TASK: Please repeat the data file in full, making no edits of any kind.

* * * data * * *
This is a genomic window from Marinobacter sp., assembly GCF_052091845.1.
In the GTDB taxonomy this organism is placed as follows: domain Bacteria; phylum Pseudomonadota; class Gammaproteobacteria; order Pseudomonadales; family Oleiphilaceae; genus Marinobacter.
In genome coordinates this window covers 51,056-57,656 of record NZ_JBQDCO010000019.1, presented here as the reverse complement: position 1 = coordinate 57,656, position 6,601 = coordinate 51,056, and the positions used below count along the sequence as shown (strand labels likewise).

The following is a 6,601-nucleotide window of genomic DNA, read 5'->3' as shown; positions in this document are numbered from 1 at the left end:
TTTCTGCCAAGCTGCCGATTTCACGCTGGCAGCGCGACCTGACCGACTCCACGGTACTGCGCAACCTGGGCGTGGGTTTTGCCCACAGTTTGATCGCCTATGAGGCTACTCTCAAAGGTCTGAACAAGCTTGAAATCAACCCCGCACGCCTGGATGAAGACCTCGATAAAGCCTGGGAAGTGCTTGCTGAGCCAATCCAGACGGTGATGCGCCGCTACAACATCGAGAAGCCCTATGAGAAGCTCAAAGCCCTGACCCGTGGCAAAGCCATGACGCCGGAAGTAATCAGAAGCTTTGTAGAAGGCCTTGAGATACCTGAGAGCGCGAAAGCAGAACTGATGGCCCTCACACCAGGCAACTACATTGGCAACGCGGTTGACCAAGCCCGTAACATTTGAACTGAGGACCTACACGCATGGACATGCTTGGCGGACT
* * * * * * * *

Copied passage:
This is a genomic window from Marinobacter sp., assembly GCF_052091845.1.
In the GTDB taxonomy this organism is placed as follows: domain Bacteria; phylum Pseudomonadota; class Gammaproteobacteria; order Pseudomonadales; family Oleiphilaceae; genus Marinobacter.
In genome coordinates this window covers 51,056-57,656 of record NZ_JBQDCO010000019.1, presented here as the reverse complement: position 1 = coordinate 57,656, position 6,601 = coordinate 51,056, and the positions used below count along the sequence as shown (strand labels likewise).

The following is a 6,601-nucleotide window of genomic DNA, read 5'->3' as shown; positions in this document are numbered from 1 at the left end:
TTTCTGCCAAGCTGCCGATTTCACGCTGGCAGCGCGACCTGACCGACTCCACGGTACTGCGCAACCTGGGCGTGGGTTTTGCCCACAGTTTGATCGCCTATGAGGCTACTCTCAAAGGTCTGAACAAGCTTGAAATCAACCCCGCACGCCTGGATGAAGACCTCGATAAAGCCTGGGAAGTGCTTGCTGAGCCAATCCAGACGGTGATGCGCCGCTACAACATCGAGAAGCCCTATGAGAAGCTCAAAGCCCTGACCCGTGGCAAAGCCATGACGCCGGAAGTAATCAGAAGCTTTGTAGAAGGCCTTGAGATACCTGAGAGCGCGAAAGCAGAACTGATGGCCCTCACACCAGGCAACTACATTGGCAACGCGGTTGACCAAGCCCGTAACATTTGAACTGAGGACCTACACGCATGGACATGCTTGGCGGACT